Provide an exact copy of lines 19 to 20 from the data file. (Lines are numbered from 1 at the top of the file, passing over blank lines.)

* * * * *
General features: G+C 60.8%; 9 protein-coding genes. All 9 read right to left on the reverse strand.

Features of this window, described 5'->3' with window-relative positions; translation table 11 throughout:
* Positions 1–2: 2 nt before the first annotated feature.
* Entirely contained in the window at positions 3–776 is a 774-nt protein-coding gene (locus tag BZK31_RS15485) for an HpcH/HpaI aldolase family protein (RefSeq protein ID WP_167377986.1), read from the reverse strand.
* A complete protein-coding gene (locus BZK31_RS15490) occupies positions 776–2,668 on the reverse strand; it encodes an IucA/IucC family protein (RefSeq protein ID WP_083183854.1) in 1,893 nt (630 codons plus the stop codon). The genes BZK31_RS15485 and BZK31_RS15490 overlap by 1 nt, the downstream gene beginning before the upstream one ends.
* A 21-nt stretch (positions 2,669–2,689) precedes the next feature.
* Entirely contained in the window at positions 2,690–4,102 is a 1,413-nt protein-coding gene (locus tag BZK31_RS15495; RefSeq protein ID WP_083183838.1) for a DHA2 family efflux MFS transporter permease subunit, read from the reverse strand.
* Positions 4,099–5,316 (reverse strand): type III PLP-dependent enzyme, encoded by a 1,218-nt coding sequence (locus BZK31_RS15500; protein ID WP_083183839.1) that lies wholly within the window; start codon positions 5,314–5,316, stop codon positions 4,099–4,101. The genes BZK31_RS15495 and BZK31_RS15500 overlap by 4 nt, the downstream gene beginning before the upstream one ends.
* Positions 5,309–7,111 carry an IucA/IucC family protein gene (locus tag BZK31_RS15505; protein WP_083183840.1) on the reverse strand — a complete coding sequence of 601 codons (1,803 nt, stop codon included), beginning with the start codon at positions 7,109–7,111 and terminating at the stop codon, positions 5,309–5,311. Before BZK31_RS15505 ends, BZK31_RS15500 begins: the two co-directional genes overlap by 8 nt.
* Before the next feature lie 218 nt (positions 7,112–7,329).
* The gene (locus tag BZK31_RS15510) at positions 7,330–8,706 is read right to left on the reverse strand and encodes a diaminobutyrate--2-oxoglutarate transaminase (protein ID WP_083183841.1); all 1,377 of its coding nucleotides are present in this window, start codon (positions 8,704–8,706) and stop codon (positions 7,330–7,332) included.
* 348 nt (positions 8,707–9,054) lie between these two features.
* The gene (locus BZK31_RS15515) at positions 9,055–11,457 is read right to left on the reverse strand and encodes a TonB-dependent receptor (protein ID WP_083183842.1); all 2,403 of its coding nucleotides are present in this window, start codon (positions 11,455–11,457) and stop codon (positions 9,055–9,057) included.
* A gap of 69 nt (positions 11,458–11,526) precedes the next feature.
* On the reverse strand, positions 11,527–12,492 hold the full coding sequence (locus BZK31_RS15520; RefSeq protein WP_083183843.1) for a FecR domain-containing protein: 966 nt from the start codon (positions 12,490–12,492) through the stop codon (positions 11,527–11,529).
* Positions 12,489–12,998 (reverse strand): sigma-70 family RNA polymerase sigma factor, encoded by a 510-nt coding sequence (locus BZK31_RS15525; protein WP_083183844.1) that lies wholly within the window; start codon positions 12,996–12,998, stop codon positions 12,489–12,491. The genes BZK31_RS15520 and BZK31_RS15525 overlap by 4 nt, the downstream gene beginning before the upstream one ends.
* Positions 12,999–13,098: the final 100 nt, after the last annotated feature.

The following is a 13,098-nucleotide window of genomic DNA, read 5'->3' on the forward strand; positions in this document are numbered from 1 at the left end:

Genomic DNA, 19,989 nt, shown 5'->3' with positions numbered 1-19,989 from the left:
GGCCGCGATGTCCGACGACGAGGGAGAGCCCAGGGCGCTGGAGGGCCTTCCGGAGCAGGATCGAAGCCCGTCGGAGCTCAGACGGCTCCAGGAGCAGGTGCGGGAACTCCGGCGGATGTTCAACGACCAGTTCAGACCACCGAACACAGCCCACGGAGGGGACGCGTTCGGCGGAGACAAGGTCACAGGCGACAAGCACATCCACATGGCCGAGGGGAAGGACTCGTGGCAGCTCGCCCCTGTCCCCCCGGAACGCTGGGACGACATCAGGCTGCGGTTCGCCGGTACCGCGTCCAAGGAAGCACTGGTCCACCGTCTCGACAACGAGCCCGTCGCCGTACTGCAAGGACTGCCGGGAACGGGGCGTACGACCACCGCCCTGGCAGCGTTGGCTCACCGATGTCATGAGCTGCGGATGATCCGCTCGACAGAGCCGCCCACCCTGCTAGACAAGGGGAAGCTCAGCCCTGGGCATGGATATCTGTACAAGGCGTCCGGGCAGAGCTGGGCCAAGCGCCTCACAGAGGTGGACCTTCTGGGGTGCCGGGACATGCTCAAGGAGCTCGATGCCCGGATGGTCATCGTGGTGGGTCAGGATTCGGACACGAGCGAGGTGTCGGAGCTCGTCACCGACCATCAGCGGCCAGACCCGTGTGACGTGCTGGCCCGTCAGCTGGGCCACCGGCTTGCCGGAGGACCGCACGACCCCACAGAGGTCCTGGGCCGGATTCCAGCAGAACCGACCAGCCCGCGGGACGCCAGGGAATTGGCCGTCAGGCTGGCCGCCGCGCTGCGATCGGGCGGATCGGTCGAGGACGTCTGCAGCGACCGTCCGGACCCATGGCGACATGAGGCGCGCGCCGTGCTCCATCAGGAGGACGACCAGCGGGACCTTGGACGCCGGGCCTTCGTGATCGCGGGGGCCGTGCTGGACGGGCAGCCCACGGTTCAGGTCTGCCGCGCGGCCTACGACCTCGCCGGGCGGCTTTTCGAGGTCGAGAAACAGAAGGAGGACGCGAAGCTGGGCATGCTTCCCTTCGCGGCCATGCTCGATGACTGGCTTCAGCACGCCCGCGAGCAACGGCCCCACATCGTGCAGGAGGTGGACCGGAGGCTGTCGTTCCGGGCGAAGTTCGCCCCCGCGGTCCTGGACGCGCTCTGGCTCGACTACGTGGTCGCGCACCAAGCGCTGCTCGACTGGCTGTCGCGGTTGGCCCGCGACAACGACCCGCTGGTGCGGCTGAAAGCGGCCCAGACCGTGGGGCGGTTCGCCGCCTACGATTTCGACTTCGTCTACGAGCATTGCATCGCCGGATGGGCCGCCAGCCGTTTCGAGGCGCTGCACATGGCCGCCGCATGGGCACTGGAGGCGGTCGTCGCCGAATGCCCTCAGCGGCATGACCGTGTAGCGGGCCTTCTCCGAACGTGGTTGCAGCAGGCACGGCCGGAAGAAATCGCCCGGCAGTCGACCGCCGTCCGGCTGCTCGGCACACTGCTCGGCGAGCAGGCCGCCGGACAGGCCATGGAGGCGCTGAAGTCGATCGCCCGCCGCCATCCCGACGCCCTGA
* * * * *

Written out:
Genomic DNA, 19,989 nt, shown 5'->3' with positions numbered 1-19,989 from the left:
GGCCGCGATGTCCGACGACGAGGGAGAGCCCAGGGCGCTGGAGGGCCTTCCGGAGCAGGATCGAAGCCCGTCGGAGCTCAGACGGCTCCAGGAGCAGGTGCGGGAACTCCGGCGGATGTTCAACGACCAGTTCAGACCACCGAACACAGCCCACGGAGGGGACGCGTTCGGCGGAGACAAGGTCACAGGCGACAAGCACATCCACATGGCCGAGGGGAAGGACTCGTGGCAGCTCGCCCCTGTCCCCCCGGAACGCTGGGACGACATCAGGCTGCGGTTCGCCGGTACCGCGTCCAAGGAAGCACTGGTCCACCGTCTCGACAACGAGCCCGTCGCCGTACTGCAAGGACTGCCGGGAACGGGGCGTACGACCACCGCCCTGGCAGCGTTGGCTCACCGATGTCATGAGCTGCGGATGATCCGCTCGACAGAGCCGCCCACCCTGCTAGACAAGGGGAAGCTCAGCCCTGGGCATGGATATCTGTACAAGGCGTCCGGGCAGAGCTGGGCCAAGCGCCTCACAGAGGTGGACCTTCTGGGGTGCCGGGACATGCTCAAGGAGCTCGATGCCCGGATGGTCATCGTGGTGGGTCAGGATTCGGACACGAGCGAGGTGTCGGAGCTCGTCACCGACCATCAGCGGCCAGACCCGTGTGACGTGCTGGCCCGTCAGCTGGGCCACCGGCTTGCCGGAGGACCGCACGACCCCACAGAGGTCCTGGGCCGGATTCCAGCAGAACCGACCAGCCCGCGGGACGCCAGGGAATTGGCCGTCAGGCTGGCCGCCGCGCTGCGATCGGGCGGATCGGTCGAGGACGTCTGCAGCGACCGTCCGGACCCATGGCGACATGAGGCGCGCGCCGTGCTCCATCAGGAGGACGACCAGCGGGACCTTGGACGCCGGGCCTTCGTGATCGCGGGGGCCGTGCTGGACGGGCAGCCCACGGTTCAGGTCTGCCGCGCGGCCTACGACCTCGCCGGGCGGCTTTTCGAGGTCGAGAAACAGAAGGAGGACGCGAAGCTGGGCATGCTTCCCTTCGCGGCCATGCTCGATGACTGGCTTCAGCACGCCCGCGAGCAACGGCCCCACATCGTGCAGGAGGTGGACCGGAGGCTGTCGTTCCGGGCGAAGTTCGCCCCCGCGGTCCTGGACGCGCTCTGGCTCGACTACGTGGTCGCGCACCAAGCGCTGCTCGACTGGCTGTCGCGGTTGGCCCGCGACAACGACCCGCTGGTGCGGCTGAAAGCGGCCCAGACCGTGGGGCGGTTCGCCGCCTACGATTTCGACTTCGTCTACGAGCATTGCATCGCCGGATGGGCCGCCAGCCGTTTCGAGGCGCTGCACATGGCCGCCGCATGGGCACTGGAGGCGGTCGTCGCCGAATGCCCTCAGCGGCATGACCGTGTAGCGGGCCTTCTCCGAACGTGGTTGCAGCAGGCACGGCCGGAAGAAATCGCCCGGCAGTCGACCGCCGTCCGGCTGCTCGGCACACTGCTCGGCGAGCAGGCCGCCGGACAGGCCATGGAGGCGCTGAAGTCGATCGCCCGCCGCCATCCCGACGCCCTGA